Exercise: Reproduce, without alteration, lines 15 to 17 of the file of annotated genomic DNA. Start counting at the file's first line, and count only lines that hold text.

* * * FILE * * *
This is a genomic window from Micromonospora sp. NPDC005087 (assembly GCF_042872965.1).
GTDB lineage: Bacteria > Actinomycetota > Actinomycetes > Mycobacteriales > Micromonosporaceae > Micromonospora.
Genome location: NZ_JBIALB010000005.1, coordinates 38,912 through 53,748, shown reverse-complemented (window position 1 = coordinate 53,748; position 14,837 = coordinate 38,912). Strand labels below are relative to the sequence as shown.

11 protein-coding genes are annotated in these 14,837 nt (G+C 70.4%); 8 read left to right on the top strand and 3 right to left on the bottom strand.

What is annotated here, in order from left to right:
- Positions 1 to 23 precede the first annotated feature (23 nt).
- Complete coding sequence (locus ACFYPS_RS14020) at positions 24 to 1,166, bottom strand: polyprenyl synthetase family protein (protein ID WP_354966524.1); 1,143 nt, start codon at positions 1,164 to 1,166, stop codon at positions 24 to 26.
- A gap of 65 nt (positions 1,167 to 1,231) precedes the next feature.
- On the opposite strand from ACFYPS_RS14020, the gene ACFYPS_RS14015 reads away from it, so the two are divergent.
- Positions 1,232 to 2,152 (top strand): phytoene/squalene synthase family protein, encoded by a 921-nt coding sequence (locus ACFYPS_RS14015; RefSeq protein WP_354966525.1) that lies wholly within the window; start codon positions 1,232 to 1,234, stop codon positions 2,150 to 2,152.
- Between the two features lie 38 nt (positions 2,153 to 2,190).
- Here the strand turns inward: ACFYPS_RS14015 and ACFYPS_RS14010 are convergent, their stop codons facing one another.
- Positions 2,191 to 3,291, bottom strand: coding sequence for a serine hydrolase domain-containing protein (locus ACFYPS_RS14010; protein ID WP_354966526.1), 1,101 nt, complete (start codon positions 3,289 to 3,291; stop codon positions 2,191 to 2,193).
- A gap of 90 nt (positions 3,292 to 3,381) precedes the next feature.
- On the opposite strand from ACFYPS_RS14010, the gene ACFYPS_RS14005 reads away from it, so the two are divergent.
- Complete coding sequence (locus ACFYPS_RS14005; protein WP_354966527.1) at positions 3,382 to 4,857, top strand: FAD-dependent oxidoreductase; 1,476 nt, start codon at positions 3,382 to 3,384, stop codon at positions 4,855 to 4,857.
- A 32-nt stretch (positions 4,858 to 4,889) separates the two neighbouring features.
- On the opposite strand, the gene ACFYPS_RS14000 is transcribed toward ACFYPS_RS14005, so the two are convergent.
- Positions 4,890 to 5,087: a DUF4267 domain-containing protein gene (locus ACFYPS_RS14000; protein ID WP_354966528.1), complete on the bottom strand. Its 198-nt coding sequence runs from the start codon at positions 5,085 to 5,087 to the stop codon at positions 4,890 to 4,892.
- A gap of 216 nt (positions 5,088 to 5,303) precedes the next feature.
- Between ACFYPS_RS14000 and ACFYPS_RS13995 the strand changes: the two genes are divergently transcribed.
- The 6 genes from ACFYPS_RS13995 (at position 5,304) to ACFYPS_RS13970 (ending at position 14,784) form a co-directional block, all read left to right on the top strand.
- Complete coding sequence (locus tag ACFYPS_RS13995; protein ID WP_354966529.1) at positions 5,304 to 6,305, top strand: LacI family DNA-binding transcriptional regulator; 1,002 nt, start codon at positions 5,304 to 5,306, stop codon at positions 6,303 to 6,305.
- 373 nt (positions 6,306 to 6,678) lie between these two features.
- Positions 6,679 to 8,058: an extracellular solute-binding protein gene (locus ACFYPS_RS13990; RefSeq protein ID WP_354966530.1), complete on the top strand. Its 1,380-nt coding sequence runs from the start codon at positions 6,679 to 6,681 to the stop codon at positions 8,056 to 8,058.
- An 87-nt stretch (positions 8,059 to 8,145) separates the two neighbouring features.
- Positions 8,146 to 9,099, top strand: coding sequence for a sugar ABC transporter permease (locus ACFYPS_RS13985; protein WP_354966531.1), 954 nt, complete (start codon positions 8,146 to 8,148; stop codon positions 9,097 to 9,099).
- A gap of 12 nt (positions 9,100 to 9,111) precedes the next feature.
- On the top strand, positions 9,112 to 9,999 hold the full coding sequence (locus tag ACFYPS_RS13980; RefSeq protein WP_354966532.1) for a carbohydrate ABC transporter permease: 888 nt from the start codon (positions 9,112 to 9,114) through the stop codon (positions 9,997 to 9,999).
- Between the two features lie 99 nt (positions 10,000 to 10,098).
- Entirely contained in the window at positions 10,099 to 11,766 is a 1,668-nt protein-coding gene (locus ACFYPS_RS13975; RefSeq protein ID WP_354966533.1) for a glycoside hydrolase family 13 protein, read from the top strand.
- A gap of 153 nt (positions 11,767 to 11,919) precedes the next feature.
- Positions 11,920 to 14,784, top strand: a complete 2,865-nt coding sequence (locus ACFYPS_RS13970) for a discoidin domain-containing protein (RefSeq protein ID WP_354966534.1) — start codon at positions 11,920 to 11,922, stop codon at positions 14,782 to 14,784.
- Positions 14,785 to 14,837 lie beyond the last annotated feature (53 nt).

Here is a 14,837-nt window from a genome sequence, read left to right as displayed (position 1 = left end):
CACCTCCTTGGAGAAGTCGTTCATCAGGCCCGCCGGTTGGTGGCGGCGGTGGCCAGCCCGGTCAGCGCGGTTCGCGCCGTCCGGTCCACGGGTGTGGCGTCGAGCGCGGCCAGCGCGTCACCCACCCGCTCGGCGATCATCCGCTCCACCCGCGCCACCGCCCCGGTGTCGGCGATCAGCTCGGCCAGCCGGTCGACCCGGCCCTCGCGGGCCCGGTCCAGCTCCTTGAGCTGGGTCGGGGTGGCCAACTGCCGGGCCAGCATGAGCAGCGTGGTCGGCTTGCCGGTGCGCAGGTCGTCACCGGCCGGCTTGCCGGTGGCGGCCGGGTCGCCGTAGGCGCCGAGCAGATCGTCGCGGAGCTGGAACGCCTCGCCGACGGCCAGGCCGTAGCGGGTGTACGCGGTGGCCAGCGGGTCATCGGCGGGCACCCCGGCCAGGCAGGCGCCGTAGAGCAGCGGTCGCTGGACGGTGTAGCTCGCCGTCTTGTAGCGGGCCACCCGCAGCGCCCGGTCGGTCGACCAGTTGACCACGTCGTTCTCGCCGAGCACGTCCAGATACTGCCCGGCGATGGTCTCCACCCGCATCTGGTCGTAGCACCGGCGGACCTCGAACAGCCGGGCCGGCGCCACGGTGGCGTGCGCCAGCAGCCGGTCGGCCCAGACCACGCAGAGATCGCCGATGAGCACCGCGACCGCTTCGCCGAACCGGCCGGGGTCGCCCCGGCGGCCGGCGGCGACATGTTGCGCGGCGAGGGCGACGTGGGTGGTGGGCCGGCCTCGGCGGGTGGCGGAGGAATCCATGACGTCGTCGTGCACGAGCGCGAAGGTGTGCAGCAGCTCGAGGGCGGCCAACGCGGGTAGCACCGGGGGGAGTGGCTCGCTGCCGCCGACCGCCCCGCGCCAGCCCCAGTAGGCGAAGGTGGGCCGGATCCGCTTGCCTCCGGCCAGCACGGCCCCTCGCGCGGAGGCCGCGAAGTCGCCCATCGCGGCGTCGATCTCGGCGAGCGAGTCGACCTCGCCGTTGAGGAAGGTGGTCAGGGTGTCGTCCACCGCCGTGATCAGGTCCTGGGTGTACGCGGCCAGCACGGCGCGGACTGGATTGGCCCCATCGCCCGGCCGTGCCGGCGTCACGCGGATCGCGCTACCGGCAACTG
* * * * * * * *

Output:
- On the opposite strand from ACFYPS_RS14010, the gene ACFYPS_RS14005 reads away from it, so the two are divergent.
- Complete coding sequence (locus ACFYPS_RS14005; protein WP_354966527.1) at positions 3,382 to 4,857, top strand: FAD-dependent oxidoreductase; 1,476 nt, start codon at positions 3,382 to 3,384, stop codon at positions 4,855 to 4,857.
- A 32-nt stretch (positions 4,858 to 4,889) separates the two neighbouring features.